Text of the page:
bash script
Linux

Bash Script Step By Step, You will love it

Today we are going to talk about bash scripting or shell scripting and how to write your first bash script. Actually, they are called shell scripts in general, but we are going to call them bash scripts because we are going to use bash among the other Linux shells.

There are zsh, tcsh, ksh and other shells.

In the previous posts, we saw how to use the bash shell and how to use Linux commands.

The concept of a bash script is to enter multiple Commands and process the results.

To run multiple commands in a single step from the shell, type them on the same line, separated by a semicolon.

pwd ; whoami

Actually, this is a bash script!!

The pwd command runs first, displaying the current working directory then the whoami command runs to show the currently logged in users.

You can run multiple commands as much as you wish, but with a limit. You can determine your max args using this command.

 getconf ARG_MAX

Well, What about putting the commands into a file, and when we need to run these commands we run that file only. This is called a bash script.

Now, create an empty file using the touch command. At the beginning of any bash script, we should define which shell we will use because there are many shells on Linux, bash shell is one of them.

Bash Script Shebang

The first line you type when writing a bash script is the (#!) followed by the shell you will use.

#! <=== this sign is called shebang.

#!/bin/bash

In bash scripting, the pound sign (#) is used to comment a line which is not processed by the shell. This line defines what shell we will use, which is bash shell in our case.

The shell commands are entered one per line, and you can write a comment by adding the pound sign at the beginning of the file like this:

You can use the semicolon and put multiple commands on the same line if you want to, but it is preferable to write commands on separate lines, this will make it simpler to read later.

Set Script Permission

After writing your bash script, save the file.

Now, all you need to do is to set that file to be executable in order to be able to run it, otherwise, it will give you permissions denied. You can review how to set permissions using chmod command.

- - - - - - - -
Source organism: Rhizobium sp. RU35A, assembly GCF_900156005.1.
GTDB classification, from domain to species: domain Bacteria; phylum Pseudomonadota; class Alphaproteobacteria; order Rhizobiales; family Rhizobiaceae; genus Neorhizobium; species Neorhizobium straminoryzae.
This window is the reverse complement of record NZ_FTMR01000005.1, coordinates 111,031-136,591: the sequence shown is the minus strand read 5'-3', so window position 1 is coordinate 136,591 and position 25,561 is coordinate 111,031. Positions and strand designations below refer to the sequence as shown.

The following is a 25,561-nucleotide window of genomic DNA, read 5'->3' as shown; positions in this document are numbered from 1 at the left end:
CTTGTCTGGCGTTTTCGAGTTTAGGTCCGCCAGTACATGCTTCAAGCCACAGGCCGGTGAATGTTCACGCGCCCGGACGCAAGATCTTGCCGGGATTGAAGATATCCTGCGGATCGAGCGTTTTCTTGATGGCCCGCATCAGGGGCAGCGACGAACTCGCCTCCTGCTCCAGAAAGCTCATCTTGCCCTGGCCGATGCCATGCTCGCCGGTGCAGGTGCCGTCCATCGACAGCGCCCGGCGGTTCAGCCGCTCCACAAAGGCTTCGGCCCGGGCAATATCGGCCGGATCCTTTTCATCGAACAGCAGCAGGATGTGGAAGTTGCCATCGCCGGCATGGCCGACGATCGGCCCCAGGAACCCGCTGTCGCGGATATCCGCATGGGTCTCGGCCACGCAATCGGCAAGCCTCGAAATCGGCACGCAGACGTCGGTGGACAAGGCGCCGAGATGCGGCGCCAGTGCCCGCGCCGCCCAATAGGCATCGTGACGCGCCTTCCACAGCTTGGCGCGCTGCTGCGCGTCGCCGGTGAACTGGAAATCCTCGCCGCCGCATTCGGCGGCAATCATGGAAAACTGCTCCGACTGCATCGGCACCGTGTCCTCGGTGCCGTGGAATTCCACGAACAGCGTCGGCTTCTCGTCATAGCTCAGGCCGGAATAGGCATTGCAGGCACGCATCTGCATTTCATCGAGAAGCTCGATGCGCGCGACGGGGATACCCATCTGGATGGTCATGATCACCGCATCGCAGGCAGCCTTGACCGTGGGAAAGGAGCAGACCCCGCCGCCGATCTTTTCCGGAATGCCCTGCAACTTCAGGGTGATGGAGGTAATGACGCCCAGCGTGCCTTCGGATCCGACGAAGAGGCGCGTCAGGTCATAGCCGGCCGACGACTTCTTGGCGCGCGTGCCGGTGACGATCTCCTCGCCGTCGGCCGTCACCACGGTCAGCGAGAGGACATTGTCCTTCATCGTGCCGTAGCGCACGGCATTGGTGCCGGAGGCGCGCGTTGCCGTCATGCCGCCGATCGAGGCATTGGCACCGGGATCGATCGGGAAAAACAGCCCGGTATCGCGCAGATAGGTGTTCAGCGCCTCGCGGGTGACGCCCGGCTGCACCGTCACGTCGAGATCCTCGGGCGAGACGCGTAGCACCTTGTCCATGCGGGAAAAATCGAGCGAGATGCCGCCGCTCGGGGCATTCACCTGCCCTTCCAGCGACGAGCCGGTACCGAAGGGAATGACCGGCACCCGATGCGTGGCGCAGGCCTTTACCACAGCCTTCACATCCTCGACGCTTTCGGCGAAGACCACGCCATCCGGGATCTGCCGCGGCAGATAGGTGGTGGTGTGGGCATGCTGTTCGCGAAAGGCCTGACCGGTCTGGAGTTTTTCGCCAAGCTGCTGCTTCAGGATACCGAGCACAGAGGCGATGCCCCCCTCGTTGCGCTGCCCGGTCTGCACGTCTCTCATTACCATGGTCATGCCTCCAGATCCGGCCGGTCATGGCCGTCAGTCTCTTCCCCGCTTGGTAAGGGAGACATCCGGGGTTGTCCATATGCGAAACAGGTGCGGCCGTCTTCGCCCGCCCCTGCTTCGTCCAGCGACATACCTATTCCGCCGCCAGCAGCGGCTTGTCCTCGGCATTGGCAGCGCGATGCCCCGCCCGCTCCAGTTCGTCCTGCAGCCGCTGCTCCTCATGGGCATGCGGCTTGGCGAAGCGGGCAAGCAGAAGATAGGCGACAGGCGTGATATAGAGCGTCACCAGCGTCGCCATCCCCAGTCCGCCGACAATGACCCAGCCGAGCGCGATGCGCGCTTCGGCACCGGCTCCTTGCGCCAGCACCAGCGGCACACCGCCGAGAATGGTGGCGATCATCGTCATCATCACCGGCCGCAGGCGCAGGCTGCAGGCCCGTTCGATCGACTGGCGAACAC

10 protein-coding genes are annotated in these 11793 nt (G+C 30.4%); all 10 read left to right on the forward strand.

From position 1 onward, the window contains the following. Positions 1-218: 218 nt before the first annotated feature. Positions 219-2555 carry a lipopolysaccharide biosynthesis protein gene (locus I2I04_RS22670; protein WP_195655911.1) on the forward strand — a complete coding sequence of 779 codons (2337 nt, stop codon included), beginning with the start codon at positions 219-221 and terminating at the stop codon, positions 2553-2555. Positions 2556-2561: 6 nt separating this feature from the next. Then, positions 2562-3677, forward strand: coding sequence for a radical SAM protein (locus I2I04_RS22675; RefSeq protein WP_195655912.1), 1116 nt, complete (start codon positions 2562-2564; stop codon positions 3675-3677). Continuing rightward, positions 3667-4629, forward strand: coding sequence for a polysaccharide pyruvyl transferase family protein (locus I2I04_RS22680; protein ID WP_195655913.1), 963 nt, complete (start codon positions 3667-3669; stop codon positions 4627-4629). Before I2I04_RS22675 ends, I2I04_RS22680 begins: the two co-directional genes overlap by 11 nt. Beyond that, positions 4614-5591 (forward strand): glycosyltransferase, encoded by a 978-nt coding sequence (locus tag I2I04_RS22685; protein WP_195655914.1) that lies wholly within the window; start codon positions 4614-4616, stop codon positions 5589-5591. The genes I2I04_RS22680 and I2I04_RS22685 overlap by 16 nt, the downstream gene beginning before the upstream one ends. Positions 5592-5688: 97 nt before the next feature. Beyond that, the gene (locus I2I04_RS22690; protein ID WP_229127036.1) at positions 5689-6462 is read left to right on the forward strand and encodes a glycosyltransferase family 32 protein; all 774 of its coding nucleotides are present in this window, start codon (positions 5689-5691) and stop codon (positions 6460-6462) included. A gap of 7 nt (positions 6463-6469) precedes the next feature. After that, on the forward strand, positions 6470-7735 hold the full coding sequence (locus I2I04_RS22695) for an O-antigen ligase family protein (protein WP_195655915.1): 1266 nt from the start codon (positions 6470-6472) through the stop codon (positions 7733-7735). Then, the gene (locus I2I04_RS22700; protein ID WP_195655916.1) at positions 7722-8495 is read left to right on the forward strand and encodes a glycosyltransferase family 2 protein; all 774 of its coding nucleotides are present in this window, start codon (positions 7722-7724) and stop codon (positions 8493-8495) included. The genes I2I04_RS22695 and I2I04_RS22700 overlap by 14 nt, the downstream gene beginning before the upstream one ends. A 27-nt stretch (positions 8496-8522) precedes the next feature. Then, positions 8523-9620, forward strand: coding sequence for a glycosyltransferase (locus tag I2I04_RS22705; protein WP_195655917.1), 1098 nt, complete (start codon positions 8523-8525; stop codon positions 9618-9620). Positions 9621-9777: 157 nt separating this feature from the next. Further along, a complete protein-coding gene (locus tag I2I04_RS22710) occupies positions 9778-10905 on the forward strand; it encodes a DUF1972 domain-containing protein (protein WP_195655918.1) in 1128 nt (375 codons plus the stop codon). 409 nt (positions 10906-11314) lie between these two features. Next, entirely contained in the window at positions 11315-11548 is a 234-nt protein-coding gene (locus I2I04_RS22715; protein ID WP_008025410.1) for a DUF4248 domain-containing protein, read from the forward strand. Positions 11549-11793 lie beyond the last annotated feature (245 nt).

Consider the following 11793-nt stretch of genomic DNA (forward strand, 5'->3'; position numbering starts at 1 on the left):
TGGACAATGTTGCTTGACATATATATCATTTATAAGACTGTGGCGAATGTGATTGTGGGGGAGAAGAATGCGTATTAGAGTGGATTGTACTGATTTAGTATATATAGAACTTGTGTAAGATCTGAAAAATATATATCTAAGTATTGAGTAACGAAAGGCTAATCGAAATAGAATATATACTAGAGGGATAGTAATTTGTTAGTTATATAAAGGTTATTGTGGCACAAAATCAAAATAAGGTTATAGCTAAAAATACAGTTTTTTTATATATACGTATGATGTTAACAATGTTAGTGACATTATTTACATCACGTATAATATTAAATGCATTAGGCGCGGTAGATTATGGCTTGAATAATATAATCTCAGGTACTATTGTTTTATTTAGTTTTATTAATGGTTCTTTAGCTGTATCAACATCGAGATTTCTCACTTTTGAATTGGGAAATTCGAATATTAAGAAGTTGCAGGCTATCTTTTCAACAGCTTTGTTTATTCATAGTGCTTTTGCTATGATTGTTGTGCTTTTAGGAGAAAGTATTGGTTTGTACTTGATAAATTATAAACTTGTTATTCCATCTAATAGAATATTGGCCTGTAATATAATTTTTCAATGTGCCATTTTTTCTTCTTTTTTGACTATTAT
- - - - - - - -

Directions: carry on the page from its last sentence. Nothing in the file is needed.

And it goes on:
bash script permission

chmod +x ./myscript

Then try run it by just typing it in the shell:

./myscript

And Yes, it is executed.

bash script first run

Print Messages

As we know from other posts, printing text is done by echo command.

Edit our file and type this:

Look at the output:

bash script echo command

Perfect! Now we can run commands and display text using echo command.

If you don’t know echo command or how to edit a file I recommend you to view previous articles about basic Linux commands

Using Variables

Variables allow you to store information for use with other commands in the script.

You can define 2 types of variables in your bash script:

  • Environment variables
  • User variables

Environment Variables

Sometimes you need to interact with system variables in your shell commands to process information. You can do this by using environment variables.

Notice that we put the $HOME system variable in the double quotation marks in the first string, and the shell script still knows it.

bash script global variables

What if we want to print the dollar sign itself?

echo "I have $1 in my pocket"

The script sees a dollar sign within quotes; it assumes you’re referencing a variable. The script attempts to display the variable $1 which is not defined so how to overcome that?

By using the escape character which is the backslash \ before the dollar sign like this:

echo "I have \$1 in my pocket"

Now the bash script will print the dollar sign as it is.

bash script escape dollar sign

User variables

Also, you can set and use your custom variables in the script.

Variables defined in the shell script maintain their values till bash script execution finished.

You can call user variables using the dollar sign like this:

 

bash script user variables

Command substitution

You can extract information from the output of a command and assign it to a variable and use it in your script.

The command substitution can be done in two ways:

  • The backtick character `
  • The $() format

Make sure when you type backtick character, it is not the single quotation mark.

You must enclose the command with two backticks like this:

mydir=`pwd`

Or the other way

mydir=$(pwd)

So the script could be like this:

The output of the command will be stored in that variable called mydir.

bash script command substitution

Math calculation

You can perform basic math calculations using $(( 2 + 2 )) format:

Just that easy.

bash script math

if-then statement

In many situations, you will have to write some conditionals in your bash scripts to control the script logic. Like if the value is greater than 5 do this else do that. You can imagine any logic you want.

The most basic structure of if-then statement is like this:

if command

then

commands

fi

and here is an example: